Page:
author = "J. Verrelst",
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publisher = "S.n.",
school = "Wageningen University",

}

Verrelst, J 2010, 'Space-born spectrodirectional estimation of forest properties', Doctor of Philosophy, Wageningen University, [S.l..

Space-born spectrodirectional estimation of forest properties. / Verrelst, J.

[S.l. : S.n., 2010. 152 p.

Research output: Thesisinternal PhD, WU

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T1 - Space-born spectrodirectional estimation of forest properties

AU - Verrelst, J.

N1 - WU thesis 4793

PY - 2010

Y1 - 2010

N2 - With the upcoming global warming forests are under threat. To forecast climate change impacts and adaptations, there is need for developing improved forest monitoring services, which are able to record, quantify and map bio-indicators of the forests’ health status across the globe. In this context, Earth observation (EO) can provide a substantial amount of up-to-date information about the biochemical and structural conditions of our forests at a local-to-global scale. Among the optical EO instruments in space, one of the most innovative instruments is the experimental Compact High Resolution Imaging Spectrometer (CHRIS) on board the PROBA-1 (Project for On Board Autonomy) satellite. CHRIS is capable of sampling reflected radiation at five viewing angles over the visible and near-infrared (VNIR) region of the solar spectrum with a relatively high spatial resolution (~17 m). The as such acquired spectrodirectional (combined multi-angular and spectroscopy) data may lead to new opportunities for space-based forest monitoring applications, yet the added value of canopy reflectance anisotropy measured over the whole VNIR spectral region is largely unknown. This is why the use of space-borne spectrodirectional data of a forested target has been investigated in this thesis.

AB - With the upcoming global warming forests are under threat. To forecast climate change impacts and adaptations, there is need for developing improved forest monitoring services, which are able to record, quantify and map bio-indicators of the forests’ health status across the globe. In this context, Earth observation (EO) can provide a substantial amount of up-to-date information about the biochemical and structural conditions of our forests at a local-to-global scale. Among the optical EO instruments in space, one of the most innovative instruments is the experimental Compact High Resolution Imaging Spectrometer (CHRIS) on board the PROBA-1 (Project for On Board Autonomy) satellite. CHRIS is capable of sampling reflected radiation at five viewing angles over the visible and near-infrared (VNIR) region of the solar spectrum with a relatively high spatial resolution (~17 m). The as such acquired spectrodirectional (combined multi-angular and spectroscopy) data may lead to new opportunities for space-based forest monitoring applications, yet the added value of canopy reflectance anisotropy measured over the whole VNIR spectral region is largely unknown. This is why the use of space-borne spectrodirectional data of a forested target has been investigated in this thesis.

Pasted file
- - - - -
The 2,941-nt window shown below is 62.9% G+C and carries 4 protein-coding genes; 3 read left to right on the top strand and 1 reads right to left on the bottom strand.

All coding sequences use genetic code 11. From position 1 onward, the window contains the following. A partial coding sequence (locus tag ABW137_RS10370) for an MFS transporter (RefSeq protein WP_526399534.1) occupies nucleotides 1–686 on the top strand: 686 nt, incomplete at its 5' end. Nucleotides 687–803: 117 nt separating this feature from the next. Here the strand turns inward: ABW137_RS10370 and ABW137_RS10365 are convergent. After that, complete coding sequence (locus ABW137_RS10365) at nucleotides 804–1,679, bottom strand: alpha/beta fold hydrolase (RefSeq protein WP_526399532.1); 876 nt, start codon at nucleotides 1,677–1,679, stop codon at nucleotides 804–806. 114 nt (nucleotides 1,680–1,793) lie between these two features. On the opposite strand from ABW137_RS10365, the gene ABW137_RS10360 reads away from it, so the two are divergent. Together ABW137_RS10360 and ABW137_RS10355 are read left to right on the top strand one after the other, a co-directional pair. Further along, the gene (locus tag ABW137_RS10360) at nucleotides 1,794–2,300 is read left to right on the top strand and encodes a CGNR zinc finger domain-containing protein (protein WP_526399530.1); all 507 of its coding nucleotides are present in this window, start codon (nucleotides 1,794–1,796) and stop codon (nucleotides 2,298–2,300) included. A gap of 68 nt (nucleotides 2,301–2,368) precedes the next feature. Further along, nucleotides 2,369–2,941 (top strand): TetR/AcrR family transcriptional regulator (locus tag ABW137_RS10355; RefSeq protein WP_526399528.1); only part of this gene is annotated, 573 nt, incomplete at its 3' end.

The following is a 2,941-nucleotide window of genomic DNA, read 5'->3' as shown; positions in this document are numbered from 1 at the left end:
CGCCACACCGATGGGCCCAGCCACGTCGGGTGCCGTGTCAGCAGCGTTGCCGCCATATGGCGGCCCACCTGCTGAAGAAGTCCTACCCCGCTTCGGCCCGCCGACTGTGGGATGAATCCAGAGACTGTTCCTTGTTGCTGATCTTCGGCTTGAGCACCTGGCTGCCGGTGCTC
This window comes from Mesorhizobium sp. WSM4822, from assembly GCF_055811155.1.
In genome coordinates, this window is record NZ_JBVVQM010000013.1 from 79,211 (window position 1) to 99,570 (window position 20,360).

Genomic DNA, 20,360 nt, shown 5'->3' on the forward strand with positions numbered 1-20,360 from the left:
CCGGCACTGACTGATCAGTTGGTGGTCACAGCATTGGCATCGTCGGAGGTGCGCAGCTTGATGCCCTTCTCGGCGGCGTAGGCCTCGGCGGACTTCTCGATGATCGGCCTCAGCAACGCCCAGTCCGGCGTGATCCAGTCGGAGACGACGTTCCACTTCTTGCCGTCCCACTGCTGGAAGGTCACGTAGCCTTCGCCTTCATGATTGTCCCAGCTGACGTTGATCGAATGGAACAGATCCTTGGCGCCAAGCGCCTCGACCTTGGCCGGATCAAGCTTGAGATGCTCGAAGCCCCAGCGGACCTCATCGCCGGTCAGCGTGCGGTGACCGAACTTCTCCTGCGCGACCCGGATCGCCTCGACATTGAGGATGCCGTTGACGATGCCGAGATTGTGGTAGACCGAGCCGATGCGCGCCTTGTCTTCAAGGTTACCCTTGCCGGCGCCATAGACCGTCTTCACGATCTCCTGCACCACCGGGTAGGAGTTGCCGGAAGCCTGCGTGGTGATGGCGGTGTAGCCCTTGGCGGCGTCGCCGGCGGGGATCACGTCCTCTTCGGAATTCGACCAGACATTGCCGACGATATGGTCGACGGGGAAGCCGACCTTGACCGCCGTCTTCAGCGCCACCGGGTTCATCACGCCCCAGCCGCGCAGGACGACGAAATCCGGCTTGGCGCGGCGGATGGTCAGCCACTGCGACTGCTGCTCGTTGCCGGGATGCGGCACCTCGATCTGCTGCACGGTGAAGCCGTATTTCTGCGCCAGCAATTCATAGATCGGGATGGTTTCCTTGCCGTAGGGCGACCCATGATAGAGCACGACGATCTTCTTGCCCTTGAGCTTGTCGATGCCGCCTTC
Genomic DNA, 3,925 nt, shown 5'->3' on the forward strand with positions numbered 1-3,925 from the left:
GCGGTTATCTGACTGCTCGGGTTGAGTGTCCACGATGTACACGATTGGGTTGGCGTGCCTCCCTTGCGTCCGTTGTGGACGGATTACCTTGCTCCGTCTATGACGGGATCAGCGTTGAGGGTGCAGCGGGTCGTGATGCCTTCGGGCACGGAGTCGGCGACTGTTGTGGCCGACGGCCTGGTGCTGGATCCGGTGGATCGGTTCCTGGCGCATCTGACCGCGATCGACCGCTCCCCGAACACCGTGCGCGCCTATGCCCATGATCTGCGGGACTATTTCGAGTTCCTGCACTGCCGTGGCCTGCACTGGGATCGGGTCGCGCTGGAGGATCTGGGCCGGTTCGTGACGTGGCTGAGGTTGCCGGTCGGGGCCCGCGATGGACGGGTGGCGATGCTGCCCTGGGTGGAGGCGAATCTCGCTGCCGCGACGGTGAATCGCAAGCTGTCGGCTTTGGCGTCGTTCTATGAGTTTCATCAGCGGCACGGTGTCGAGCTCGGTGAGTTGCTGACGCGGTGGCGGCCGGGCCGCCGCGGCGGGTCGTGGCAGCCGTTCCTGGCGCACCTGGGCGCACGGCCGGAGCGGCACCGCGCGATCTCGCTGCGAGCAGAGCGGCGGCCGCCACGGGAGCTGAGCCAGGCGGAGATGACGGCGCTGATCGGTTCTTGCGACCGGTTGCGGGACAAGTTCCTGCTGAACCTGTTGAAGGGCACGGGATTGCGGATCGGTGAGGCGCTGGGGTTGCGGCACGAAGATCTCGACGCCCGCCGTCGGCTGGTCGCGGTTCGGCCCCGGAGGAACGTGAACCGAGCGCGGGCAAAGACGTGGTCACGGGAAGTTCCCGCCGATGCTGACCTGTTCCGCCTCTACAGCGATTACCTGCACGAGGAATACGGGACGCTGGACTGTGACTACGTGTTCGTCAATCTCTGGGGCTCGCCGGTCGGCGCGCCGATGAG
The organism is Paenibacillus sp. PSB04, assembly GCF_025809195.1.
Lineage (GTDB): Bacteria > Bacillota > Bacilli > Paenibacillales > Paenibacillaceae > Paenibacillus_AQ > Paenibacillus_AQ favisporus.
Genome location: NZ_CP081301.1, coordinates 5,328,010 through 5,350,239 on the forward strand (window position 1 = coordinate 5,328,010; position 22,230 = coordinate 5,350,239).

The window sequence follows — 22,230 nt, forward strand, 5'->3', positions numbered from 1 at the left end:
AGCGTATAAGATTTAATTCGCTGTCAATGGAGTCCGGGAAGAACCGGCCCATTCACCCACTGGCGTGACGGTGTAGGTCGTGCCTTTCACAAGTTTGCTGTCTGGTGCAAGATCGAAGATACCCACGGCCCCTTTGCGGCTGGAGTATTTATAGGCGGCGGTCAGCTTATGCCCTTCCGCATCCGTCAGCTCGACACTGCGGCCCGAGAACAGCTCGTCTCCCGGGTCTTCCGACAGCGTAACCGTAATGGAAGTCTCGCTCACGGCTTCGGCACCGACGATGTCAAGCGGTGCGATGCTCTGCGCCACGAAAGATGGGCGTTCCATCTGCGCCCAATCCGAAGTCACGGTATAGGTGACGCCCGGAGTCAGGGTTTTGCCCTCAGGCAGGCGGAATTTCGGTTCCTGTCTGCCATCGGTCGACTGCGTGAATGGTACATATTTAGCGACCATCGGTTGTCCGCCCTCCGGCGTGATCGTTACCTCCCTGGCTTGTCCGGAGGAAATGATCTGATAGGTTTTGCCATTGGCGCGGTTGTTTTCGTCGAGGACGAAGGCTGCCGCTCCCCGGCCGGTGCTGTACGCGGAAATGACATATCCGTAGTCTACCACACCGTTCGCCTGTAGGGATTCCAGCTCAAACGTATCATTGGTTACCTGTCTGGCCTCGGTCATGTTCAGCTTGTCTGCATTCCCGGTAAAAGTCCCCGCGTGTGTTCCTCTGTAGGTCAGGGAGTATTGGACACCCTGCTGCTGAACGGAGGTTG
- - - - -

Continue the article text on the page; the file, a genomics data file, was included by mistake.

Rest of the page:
KW - bossen

KW - bosecologie

KW - achteruitgang, bossen

KW - gezondheidstoestand van het bos

KW - bosinventarisaties

KW - remote sensing

KW - spectrometrie

KW - bosbedrijfsvoering

KW - bosmonitoring

KW - bosstructuur

KW - nabij infrarood spectroscopie

KW - geïntegreerd bosbeheer

KW - forests

KW - forest ecology

KW - forest decline

KW - forest health

KW - forest inventories

KW - remote sensing

KW - spectrometry

KW - forest management

KW - forest monitoring

KW - forest structure

KW - near infrared spectroscopy

KW - integrated forest management

M3 - internal PhD, WU

SN - 9789085856214

PB - S.n.

CY - [S.l.

ER -